42°53'9"N | 87°51'47"W

Oak Creek Power Plant Expansion, Wisconsin, USA Overview

Scope of Work Engineering, procurement, and construction, startup
Value $2.15 billion
Schedule 2005–2011
Business Power

One of the world’s cleanest and most efficient coal-fired power systems

Our expansion of the Oak Creek Power Plant (at one time known as Elm Road Generating Station) was the largest private construction job in Wisconsin history.

Built by Bechtel for Wisconsin Energy, the plant, with two 615-megawatt coal-fired steam-turbine generating units and related civil works, sits next to an earlier Oak Creek power plant on the western shore of Lake Michigan.

The Oak Creek expansion features an innovative cooling system and is among the most efficient coal-fired power systems in the world.
 

Inside the Project

Cleaner energy for the Great Lakes region

The two-unit, 1,230-megawatt coal-fired power plant project includes nearly 12 miles (19 kilometers) of railroad, a deep-rock intake tunnel under Lake Michigan, and air- and water-pollution-control systems. With operations marked by high efficiency and low emissions, Oak Creek provides large amounts of cleaner energy for the Great Lakes area.

The expansion plant’s high efficiency stems from the use of supercritical steam-generating technology, which enables the steam generators to operate above the pressure at which there would be a boiling transition between water and steam in a conventional boiler. Instead, as the water absorbs heat at this high pressure, it gradually decreases density forming steam that drives a turbine.

The improved plant efficiency requires less fuel to achieve the electrical output, lowering flue gas emissions to the air accordingly.  Together the higher efficiency and state-of-the-art flue gas cleaning technology makes this power plant among the cleanest in the country in terms of air emissions.

Digging for new efficiencies

Rather than recirculating water from condensers to a cooling tower and back, which sends heat into the atmosphere, Oak Creek uses a more efficient “once-through” cooling technology, eliminating cooling towers.

A tunnel 9,200 feet (2,800 meters) long and 28 feet (8.5 meters) in diameter carries water from beyond the littoral zone of Lake Michigan into the plant’s condensers and then back to the lake, taking with it the heat from the turbine exhaust. The groundbreaking intake-and-discharge system is cleaner, more efficient, and less expensive than the cooling towers.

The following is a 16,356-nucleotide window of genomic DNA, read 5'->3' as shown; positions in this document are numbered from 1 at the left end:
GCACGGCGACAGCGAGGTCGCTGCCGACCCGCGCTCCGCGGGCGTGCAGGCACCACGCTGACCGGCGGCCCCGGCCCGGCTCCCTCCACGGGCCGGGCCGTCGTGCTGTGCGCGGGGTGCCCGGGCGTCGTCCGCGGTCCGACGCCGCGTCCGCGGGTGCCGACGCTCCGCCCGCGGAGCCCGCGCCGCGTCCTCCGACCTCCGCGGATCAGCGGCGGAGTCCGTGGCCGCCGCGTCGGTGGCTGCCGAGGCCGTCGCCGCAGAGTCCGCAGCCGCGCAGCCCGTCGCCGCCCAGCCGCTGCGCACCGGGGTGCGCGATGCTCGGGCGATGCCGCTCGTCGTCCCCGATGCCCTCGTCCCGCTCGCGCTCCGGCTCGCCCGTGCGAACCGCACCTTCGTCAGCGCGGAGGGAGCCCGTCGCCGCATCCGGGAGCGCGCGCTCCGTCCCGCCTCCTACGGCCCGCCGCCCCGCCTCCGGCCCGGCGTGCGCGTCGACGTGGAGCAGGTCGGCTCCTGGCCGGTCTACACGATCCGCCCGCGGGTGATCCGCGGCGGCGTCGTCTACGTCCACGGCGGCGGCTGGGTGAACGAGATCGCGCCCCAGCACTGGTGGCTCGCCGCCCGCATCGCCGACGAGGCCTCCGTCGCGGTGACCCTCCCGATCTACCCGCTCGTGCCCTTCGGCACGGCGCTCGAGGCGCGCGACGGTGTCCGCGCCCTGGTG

Bechtel recognized for safety and performance

The Specialized Carriers and Rigging Association honored Bechtel with its 2009 Rigging Job of the Year award in the under $150,000 category.

Bechtel Equipment Operations earned the award for safely performing critical lifts to install four 46-foot- (14-meter-) tall water-feed circulation pumps weighing 84,700 pounds (more than 38,400 kilograms) apiece.

Despite unfavorable site conditions and the second-worst winter in Wisconsin history, the Bechtel team developed innovative solutions to overcome complex engineering and to safely and economically install the pumps during a four-month period in 2009.

Power megaproject reaches new heights

Oak Creek’s “boiler” buildings are 270 feet (82 meters) tall. A common chimney serving both units rises even higher, to 550 feet (168 meters).

  • Numbers like that means a lot of material to manage. During the project, crews:
  • Placed nearly 3 million cubic feet (84,000 cubic meters) of concrete
  • Erected 31,000 tons of structural steel
  • Installed 230,000 feet (more than 70,000 meters) of large-bore pipe,
  • Laid nearly 7 million feet (2.1 million meters) of electrical cable 

Why it matters

The Oak Creek expansion reduced NOx emissions by more than 60 percent, SO2 emissions by approximately 97 percent, and particulate emissions by more than 99.9 percent. Acid mist and other regulated and air emissions were also greatly reduced.

Highly efficient plants such as Oak Creek, which uses supercritical boilers, reduce emissions of CO2 commensurate with heat rate improvement.

The Oak Creek expansion at Elm Road is part of Wisconsin Energy's "Power the Future" Plan. The plan's overall objective is to reduce emissions system-wide by more than 65 percent while increasing electricity generation by 50 percent. 

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